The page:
How organizations around the globe are using trash traps to create awareness of plastic pollution.
Plastic pollution is a global problem that requires localized solutions. Whether on land or in the water, cleanup plays an important role as part of the solution to tackling the global issue of plastic pollution. The International Trash Trap Network (ITTN) aims to increase global cleanup efforts using trash traps, technologies designed to capture and divert waste from local waterways, capturing a range of items from large anthropogenic debris to microplastics, while becoming monitoring tools for local waterway pollution. What’s more, trash traps also have the unique potential to become centrepieces for education and outreach. By communicating with the public about how they work and the waste they collect, organizations can show how plastic pollution is reaching our local waterways and demonstrate how cleanup be a part of the solution.
We caught up with members of the ITTN to hear more about how they’re using trash traps for education and outreach to inspire positive change in our communities!
Meet Inspector Seabin: Using Signage to Raise Awareness
Trash traps naturally tend to attract the attention of locals and passers-by, curious about what is before their eyes. To harness this captive audience, eye-catching signs and posters help answer their curiosity while at the same time sharing details of the local trash trap initiative. In Tobermory (Canada), Sources of Knowledge have created three Inspector Seabin signs by the docks near each of the Seabins. Each charismatic sign has a QR code leading to a website all about the Seabins, plastic pollution, and what individuals can do to help.
All about the Dumpster Dive: Events to Connect the Community
Sorting through trash can be messy, but it is also a great opportunity to bring people together and create a tangible learning experience. Once a year the Waterfront Partnership of Baltimore in the United States hosts a ‘Dumpster Dive’ where the community come together to count and categorize items collected by the family of Baltimore Trash Wheels. This event is heavily attended by locals and visiting Trash Wheel fans (like us)! Events such as the dumpster dive offer a unique opportunity for the community to engage in data collection and see first-hand the waste items pollution from their local waterways. This fosters a sense of ownership among the community and connects people with a mutual interest, with the potential to create a ripple effect extending beyond the event itself.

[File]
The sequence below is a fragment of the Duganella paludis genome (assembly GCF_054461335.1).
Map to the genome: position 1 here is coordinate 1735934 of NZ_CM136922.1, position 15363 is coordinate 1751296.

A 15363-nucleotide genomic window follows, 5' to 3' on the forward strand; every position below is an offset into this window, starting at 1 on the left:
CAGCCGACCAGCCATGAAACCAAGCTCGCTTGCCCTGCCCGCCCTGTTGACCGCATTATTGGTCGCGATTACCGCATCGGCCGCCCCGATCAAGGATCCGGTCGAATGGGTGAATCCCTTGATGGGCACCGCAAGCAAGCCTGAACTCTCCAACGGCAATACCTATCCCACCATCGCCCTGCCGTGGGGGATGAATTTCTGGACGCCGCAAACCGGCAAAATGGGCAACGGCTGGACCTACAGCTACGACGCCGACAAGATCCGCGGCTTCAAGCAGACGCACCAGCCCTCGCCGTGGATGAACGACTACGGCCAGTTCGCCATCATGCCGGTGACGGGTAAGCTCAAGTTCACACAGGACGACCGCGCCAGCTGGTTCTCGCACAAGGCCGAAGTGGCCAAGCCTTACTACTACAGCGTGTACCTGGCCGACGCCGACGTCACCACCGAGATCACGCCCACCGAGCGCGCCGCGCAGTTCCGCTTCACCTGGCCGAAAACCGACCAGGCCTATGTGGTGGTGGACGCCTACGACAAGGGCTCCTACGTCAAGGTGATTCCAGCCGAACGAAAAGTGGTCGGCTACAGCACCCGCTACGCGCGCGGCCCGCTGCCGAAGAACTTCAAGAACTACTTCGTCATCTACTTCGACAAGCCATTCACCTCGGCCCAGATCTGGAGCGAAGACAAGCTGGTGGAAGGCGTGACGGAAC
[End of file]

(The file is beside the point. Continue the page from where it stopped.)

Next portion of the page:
Say hello to Tangle: An Exploration of Visual Communication through Art
Once the waste captured by trash traps has been sorted and data has been collected, plastics still have a rich use for outreach. The visual they provide is helpful when communicating with the public, and the U of T Trash Team have several examples of plastic pollution collected by our trash traps that we bring to events. For example, when talking about the many different sources that microplastics can originate from, we have a jar containing microplastics of different sizes, colours and shapes.
Artwork can also be an effective way to communicate, one with the potential to reach new audiences with diverse perspectives, opening up even more potential for inspiring discussion. This year, Emily Chudnovsky, artist in residence with the U of T Trash Team, collected plastics diverted by trash traps in the Toronto Harbour. Items included microplastics, plastic bags, and cigarette butts. By intertwining these plastics with natural materials, she created ‘Tangle’, a floating sculpture exhibited in the Peter Street Basin to convey the quiet yet critical role of plants in accumulating plastic from our waterways.
CLEAR Rivers: Educational Programs to Connect with Youth Groups
Youth groups are powerful advocates for change, and so trash traps and plastic pollution can also be included in local educational programs. CLEAR rivers are an organization who work in several countries to install trash traps and empower communities to reduce local plastic pollution. In Ambon, Indonesia they are working to install a Litter Trap, and currently collaborate with the University of Pattimura to run an educational program, visiting local schools and speaking with the students about plastic pollution, how to avoid single-use plastics, and how plastics can be reused and recycled to minimize waste. Through this educational program CLEAR rivers aim to empower them to organise their own events such as cleanups or workshops and to make long-term changes to waste generation within their communities.
There are plenty of examples of how groups around the world are taking their local plastic pollution problem and turning it into an opportunity for education and outreach. By taking advantage of trash traps and plastics to create visual impact, hands-on learning opportunities and community collaboration, we can provide individuals with the knowledge and inspiration to continue to reduce plastic pollution in their local communities and waterways.
If you have a trash trap and are looking to increase your impact through local education and outreach, The International Trash Trap Network has Trash Trap Educational Activities! This includes an Educator’s Guide and Workbook for participants. Follow the links below to get started.
Written by Hannah De Frond. Hannah works with Ocean Conservancy and the University of Toronto Trash Team to coordinate the International Trash Trap Network with the goal to expand the use of trash trapping technologies to increase cleanup efforts and to document their collective impact.